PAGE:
Pompeii Megan Pack And Jessica Vlasses
“The Silver Lining” • Although approximately 20,000 lives were lost, Pompeii provides us with a perfectly preserved glimpse of the past – 79 A.D. to be exact. • Buildings, artwork, and even some people were preserved. • Because of Pompeii’s long and varied history of ownership, foreign influences—such as the practice of Egyptian religious rites and the use of Greek architecture—are evident everywhere in the city.
What preserved the city? • The rain of ash, pumice and lithics that initially fell was not lethal. • Nearly 24 hours later, pyroclastic surges began. • Pyroclastic flow is a ground-hugging avalanche of hot ash, pumice, rock fragments and volcanic gas, which can travel faster than 100 km/hr.
What preserved the city? Cont. • 3 meters of pumice fell, but when the surges reached Pompeii, the waves smashed doors and left corpses mummified in blankets of gaseous surge and pumice.
After the Eruption • Pompeii was never reoccupied or rebuilt. • Romans looted the site shortly after the eruption. • A formal excavation of the city did not begin until 1748; which is why Pompeii is considered “the forgotten city.”
Archeological Discovery Timeline • In 1748, the exploration of the forgotten site began. • 1806-1815 excavation methods changed. • 1860- most of the Western portion of the city had been excavated
Timeline Continued • 1863-1923 excavation was even more systematic • Giuseppe Fiorelli used plaster casts in 1875 • 1980- Earthquake that required rebuilding in 1984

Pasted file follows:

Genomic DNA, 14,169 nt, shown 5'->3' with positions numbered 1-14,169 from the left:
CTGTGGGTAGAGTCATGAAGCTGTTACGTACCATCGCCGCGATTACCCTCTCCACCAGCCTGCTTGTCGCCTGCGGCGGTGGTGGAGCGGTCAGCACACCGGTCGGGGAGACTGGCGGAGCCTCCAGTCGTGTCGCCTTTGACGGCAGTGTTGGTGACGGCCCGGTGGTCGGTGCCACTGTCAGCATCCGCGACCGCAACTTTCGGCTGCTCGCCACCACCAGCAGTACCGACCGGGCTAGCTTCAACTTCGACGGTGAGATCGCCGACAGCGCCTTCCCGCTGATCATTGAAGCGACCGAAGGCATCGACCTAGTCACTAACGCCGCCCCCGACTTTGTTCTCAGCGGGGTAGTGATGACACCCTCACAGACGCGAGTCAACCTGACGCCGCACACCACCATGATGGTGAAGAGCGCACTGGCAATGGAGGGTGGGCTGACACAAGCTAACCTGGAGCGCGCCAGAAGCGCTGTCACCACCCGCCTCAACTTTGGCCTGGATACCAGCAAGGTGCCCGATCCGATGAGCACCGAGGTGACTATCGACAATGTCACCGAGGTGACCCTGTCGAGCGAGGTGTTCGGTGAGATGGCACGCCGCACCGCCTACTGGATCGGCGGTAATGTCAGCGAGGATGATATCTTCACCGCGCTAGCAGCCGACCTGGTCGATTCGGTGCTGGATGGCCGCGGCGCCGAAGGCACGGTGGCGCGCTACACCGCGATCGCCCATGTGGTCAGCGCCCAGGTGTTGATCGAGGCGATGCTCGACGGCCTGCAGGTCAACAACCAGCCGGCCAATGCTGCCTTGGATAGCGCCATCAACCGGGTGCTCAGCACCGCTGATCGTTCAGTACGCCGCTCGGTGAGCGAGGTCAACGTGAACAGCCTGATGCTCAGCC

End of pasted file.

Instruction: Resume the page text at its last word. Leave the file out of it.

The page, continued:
Map of Excavations 44 of the 66 hectares of urban land are exposed today. Some believe that the remaining 22 hectares should be left unexcavated to preserve it for future generations.
What was found then? • First archeological excavations were conducted to find valuables. After taking them, the site was filled back in or left to decay. House of Vestals- one of the first parts of the city to be cleared of volcanic debris in the 18th century
What is being done now? • Conservation • Rebuilding • Finding out more about the past
Resources • http://touritaly.org/pompeii/pompeii-main.htm • http://www.bbc.co.uk/history/ancient/romans/pompeii_rediscovery_01.shtml • http://www.fieldmuseum.org/pompeii/pompeii.asp • http://www.pompeiitrust.org/research.html • http://www2.pompeiisites.org/database/pompei/pompei2.nsf/555FFD09471662B6C1256D400052DB80/3CB7F9F3EE8E809AC1256F19004A3A7D?OpenDocument • http://www.archaeology.org/interactive/pompeii/index.html